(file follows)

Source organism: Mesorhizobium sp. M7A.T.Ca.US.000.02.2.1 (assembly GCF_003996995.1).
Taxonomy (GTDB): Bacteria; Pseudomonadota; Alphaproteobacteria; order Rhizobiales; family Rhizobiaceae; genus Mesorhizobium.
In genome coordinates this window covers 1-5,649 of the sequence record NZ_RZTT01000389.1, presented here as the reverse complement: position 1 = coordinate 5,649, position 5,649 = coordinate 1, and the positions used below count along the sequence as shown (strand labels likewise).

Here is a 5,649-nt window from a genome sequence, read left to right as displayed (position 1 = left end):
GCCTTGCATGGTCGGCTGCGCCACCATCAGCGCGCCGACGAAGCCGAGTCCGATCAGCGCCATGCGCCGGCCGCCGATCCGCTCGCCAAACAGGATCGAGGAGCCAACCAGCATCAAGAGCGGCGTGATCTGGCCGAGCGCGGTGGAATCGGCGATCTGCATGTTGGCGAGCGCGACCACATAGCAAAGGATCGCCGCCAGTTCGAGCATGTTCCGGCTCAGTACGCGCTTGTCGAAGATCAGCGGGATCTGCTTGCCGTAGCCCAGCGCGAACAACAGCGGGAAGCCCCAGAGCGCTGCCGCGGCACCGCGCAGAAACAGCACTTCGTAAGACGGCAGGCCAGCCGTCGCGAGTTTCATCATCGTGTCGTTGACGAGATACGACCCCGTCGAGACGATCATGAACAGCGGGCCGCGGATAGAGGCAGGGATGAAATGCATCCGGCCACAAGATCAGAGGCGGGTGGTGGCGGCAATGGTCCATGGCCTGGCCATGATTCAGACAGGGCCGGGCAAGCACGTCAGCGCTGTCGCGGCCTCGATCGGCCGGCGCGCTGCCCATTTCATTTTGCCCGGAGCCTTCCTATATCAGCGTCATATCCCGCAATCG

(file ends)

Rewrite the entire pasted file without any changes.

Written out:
Source organism: Mesorhizobium sp. M7A.T.Ca.US.000.02.2.1 (assembly GCF_003996995.1).
Taxonomy (GTDB): Bacteria; Pseudomonadota; Alphaproteobacteria; order Rhizobiales; family Rhizobiaceae; genus Mesorhizobium.
In genome coordinates this window covers 1-5,649 of the sequence record NZ_RZTT01000389.1, presented here as the reverse complement: position 1 = coordinate 5,649, position 5,649 = coordinate 1, and the positions used below count along the sequence as shown (strand labels likewise).

Here is a 5,649-nt window from a genome sequence, read left to right as displayed (position 1 = left end):
GCCTTGCATGGTCGGCTGCGCCACCATCAGCGCGCCGACGAAGCCGAGTCCGATCAGCGCCATGCGCCGGCCGCCGATCCGCTCGCCAAACAGGATCGAGGAGCCAACCAGCATCAAGAGCGGCGTGATCTGGCCGAGCGCGGTGGAATCGGCGATCTGCATGTTGGCGAGCGCGACCACATAGCAAAGGATCGCCGCCAGTTCGAGCATGTTCCGGCTCAGTACGCGCTTGTCGAAGATCAGCGGGATCTGCTTGCCGTAGCCCAGCGCGAACAACAGCGGGAAGCCCCAGAGCGCTGCCGCGGCACCGCGCAGAAACAGCACTTCGTAAGACGGCAGGCCAGCCGTCGCGAGTTTCATCATCGTGTCGTTGACGAGATACGACCCCGTCGAGACGATCATGAACAGCGGGCCGCGGATAGAGGCAGGGATGAAATGCATCCGGCCACAAGATCAGAGGCGGGTGGTGGCGGCAATGGTCCATGGCCTGGCCATGATTCAGACAGGGCCGGGCAAGCACGTCAGCGCTGTCGCGGCCTCGATCGGCCGGCGCGCTGCCCATTTCATTTTGCCCGGAGCCTTCCTATATCAGCGTCATATCCCGCAATCG